One Question Quiz
If Godzilla drank beer, he would drink Garage Project’s Yuzu Pernicious Weed
If Godzilla drank beer, he would drink Garage Project’s Yuzu Pernicious Weed

KaiSeptember 20, 2018

Beer and Wine of the Week: King of the hoppy 8 percenters, and a rosé outlook for summer

If Godzilla drank beer, he would drink Garage Project’s Yuzu Pernicious Weed
If Godzilla drank beer, he would drink Garage Project’s Yuzu Pernicious Weed

This week, Alice is smitten with a seasonal twist on an old favourite, and Henry happily quaffs a Provençal rosé. 


8%, 650ml, $16.99 from Fine Wine Delivery Co

Pernicious Weed is OG Garage Project, one of the original 24 beers the Wellington brewery boldly released over 24 weeks to announce its arrival in 2011.

The name comes from a sick burn levelled at hops during the moral panic brought on by their arrival on the brewing scene in 1500s England — it was feared this “wicked, pernicious weed” would lead to the downfall of civilised society.

Fittingly, this double IPA is a delightfully hoppy number, celebrating New Zealand’s Rakau and Nelson Sauvin.

Caution is to be advised when it comes to messing with a classic, but this is Garage Project, so we’re in safe hands.

Capybaras bathing with yuzu at a zoo in Japan (humans do it too) (Photo: TOSHIFUMI KITAMURA/AFP/Getty Images)

Yuzu, for the uninitiated, is a small, fragrant Japanese citrus fruit. In Japan they like to chuck whole yuzu into their baths to celebrate the winter solstice. This sounds delightful, but I can confirm that chucking yuzu into beer — or the results of it, anyway — is also delightful.

Of course the good folk of Garage Project didn’t merely chuck some yuzu into Pernicious Weed — they conditioned the masterpiece on yuzu zest and juice from fruit grown in Horowhenua. First brewed a couple of years ago for the Queenstown NZ IPA challenge, it’s now an annual seasonal release with a very cool label, and understandably, it’s bloody popular.

The citrus flavour is subtle but it seems to mellow out the intense hoppiness of the original PW a touch. I know I say this about most hoppy 8 percenters,  but it’s dangerously drinkable — fresh, tangy and fruity and just really, really, really tasty. It’s possibly the perfect beer.

Verdict: Zest in show

Alice Neville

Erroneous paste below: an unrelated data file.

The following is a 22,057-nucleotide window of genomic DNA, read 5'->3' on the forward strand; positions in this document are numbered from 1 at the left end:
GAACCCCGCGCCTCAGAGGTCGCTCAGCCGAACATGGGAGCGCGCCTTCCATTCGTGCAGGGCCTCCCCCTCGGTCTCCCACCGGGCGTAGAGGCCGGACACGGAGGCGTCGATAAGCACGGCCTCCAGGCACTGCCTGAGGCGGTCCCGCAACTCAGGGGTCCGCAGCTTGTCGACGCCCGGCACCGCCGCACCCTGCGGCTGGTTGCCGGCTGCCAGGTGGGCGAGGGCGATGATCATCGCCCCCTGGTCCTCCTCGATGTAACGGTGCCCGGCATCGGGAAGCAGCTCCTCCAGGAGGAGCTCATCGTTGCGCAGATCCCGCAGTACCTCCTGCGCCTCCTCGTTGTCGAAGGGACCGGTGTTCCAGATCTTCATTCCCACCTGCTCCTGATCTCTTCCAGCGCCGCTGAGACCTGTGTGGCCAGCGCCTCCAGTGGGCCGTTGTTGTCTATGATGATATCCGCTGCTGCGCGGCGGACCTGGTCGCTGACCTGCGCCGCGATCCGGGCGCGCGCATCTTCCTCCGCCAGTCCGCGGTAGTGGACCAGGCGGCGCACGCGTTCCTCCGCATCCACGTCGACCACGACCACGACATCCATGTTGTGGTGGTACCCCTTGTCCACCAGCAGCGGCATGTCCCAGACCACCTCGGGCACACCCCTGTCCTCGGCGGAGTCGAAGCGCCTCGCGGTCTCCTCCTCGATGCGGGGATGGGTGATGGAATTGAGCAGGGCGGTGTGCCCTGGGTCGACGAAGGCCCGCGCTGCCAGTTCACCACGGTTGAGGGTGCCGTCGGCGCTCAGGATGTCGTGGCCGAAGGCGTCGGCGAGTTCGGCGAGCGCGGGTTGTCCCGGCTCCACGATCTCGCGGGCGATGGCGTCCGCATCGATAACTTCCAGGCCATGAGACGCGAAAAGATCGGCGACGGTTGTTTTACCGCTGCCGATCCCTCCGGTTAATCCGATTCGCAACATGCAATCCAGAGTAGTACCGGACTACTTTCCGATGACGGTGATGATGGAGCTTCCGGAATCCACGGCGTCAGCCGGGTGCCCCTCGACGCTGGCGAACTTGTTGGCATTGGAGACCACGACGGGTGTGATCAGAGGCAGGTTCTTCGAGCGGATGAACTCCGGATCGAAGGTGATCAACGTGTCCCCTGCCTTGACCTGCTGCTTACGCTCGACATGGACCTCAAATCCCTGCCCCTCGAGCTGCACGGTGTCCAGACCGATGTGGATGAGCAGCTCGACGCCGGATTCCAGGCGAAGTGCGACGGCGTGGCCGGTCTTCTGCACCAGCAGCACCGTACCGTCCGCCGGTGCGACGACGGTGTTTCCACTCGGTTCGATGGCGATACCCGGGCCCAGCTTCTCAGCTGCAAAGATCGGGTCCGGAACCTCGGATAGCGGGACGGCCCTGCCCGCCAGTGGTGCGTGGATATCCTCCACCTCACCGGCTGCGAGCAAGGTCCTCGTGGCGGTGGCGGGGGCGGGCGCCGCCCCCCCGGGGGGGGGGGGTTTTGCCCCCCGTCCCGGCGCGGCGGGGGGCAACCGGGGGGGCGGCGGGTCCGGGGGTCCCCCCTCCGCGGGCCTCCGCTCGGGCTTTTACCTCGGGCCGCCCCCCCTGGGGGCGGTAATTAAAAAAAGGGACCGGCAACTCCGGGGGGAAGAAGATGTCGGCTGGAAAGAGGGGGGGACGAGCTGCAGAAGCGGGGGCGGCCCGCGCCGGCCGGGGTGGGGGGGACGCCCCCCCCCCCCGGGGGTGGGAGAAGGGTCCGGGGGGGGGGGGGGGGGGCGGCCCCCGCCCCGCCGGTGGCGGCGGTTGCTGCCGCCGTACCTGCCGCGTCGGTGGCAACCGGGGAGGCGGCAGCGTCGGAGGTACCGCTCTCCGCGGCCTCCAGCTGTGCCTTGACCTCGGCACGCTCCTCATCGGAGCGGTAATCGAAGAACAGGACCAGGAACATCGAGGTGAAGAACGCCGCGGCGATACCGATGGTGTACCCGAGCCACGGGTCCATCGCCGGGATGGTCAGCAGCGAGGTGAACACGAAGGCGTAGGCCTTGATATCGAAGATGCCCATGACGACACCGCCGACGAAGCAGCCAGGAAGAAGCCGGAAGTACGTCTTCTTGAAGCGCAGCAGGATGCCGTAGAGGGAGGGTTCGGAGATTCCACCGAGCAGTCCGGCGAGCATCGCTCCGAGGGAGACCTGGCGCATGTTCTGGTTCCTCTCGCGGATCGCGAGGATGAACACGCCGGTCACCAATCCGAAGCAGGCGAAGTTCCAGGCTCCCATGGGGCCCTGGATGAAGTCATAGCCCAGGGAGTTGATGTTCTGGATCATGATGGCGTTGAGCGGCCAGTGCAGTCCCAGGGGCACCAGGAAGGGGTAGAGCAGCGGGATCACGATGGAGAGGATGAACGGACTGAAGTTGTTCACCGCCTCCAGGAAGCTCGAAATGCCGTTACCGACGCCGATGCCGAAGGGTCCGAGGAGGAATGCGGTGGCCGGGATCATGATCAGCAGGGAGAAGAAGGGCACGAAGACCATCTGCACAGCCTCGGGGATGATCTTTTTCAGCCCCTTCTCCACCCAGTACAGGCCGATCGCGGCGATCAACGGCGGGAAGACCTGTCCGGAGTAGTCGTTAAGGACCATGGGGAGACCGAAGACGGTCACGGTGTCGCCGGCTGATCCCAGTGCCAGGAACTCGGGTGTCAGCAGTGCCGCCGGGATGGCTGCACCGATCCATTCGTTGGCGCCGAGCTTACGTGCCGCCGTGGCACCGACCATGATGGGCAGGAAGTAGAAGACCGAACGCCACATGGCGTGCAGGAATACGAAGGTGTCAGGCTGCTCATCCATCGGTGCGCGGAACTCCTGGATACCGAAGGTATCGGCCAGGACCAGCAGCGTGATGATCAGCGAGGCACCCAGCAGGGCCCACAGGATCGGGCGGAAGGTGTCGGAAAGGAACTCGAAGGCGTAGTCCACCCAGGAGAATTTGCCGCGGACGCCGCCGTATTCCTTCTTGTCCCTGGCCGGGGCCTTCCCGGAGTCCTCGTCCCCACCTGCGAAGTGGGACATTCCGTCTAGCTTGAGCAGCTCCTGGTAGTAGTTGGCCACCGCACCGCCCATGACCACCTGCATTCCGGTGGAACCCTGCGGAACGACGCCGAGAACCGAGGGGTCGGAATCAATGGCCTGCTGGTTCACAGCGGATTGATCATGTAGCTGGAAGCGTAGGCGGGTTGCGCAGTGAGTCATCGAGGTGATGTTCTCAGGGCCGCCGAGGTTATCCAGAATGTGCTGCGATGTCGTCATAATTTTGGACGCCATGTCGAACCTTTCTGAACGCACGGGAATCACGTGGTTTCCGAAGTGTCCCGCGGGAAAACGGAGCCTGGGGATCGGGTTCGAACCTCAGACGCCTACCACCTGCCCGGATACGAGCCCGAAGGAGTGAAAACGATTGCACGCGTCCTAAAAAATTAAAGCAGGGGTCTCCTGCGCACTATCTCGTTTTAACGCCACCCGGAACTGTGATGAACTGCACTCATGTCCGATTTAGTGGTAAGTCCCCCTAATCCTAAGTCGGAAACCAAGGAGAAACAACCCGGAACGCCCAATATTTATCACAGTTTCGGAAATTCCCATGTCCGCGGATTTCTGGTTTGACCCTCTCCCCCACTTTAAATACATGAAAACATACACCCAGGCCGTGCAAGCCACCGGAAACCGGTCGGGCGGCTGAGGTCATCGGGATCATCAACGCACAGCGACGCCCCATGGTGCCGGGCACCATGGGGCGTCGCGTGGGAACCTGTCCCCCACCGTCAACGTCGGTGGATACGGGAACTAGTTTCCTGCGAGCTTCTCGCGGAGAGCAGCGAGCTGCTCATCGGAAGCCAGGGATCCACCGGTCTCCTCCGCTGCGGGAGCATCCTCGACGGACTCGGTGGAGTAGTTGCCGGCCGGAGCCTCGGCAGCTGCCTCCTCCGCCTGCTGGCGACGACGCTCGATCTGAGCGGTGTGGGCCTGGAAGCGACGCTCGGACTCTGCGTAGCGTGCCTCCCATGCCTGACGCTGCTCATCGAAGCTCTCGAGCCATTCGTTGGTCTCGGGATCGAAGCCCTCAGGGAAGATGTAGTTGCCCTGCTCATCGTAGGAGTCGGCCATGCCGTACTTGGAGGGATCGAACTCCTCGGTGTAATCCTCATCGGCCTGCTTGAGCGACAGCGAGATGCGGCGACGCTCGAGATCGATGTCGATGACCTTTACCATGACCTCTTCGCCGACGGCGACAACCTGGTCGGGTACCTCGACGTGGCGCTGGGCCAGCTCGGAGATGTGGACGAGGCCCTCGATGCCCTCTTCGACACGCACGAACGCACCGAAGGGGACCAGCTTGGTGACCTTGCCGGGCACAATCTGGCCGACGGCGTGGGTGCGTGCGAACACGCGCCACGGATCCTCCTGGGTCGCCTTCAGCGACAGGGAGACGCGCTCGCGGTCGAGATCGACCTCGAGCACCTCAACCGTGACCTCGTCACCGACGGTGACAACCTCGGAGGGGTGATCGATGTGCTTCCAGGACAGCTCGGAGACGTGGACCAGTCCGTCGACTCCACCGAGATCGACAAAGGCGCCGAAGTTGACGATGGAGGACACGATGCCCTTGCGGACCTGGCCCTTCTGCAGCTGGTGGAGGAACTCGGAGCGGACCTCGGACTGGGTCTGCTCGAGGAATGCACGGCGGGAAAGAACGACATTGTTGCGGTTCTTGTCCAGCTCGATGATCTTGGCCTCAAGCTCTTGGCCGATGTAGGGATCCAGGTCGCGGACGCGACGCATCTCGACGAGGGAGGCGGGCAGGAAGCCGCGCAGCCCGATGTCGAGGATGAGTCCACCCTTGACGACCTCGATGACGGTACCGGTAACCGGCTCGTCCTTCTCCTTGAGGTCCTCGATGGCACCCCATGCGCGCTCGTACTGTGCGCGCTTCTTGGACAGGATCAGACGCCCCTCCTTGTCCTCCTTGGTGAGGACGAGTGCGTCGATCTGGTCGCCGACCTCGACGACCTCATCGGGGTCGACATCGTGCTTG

Mirabeau rosé is ready for summer (Photo: Henry Oliver)


$17.90 from Fine Wine Delivery Co

It’s here. The sun is shining in that way you can feel rather than just see. The days are almost (but not quite) long enough to eat fish ‘n’ chips at the beach after work. The blanket you pull over your duvet is being kicked to the floor. The sweatshirt you still wear to work in the morning sits sadly on the floor getting caught in the wheels of your desk chair. Yes, it’s here – rosé season!

Loyal readers will know my general approach to rosé – even the bad ones are usually good – and this pale pink French wine, made from grenache and syrah is, like, a lot better than bad.

Mirabeau is from a British family who left a comfortable corporate existence in “leafy” London to live in Provence, perhaps inspired by that classic book of English complaining, A Year in Provence (which I’ve never read but I think it’s about an Englishman getting annoyed that life in southern France isn’t as idyllic as he’d hoped, or something like that).

Anyway, their ‘classic’ rosé is as dry as rosé tends to come without sacrificing its summer berry-ness. It’s almost (and I realise this is a word people tend to use when talking about wine) sour, but in a citrus candy way with a subtle herbaceousness. It’s light, versatile (I drank it on its own and with a mushroom and bacon pasta) and very, very drinkable. Almost too drinkable.

Verdict: Drink (responsibly) any day, any time between now and March.

Henry Oliver

Keep going!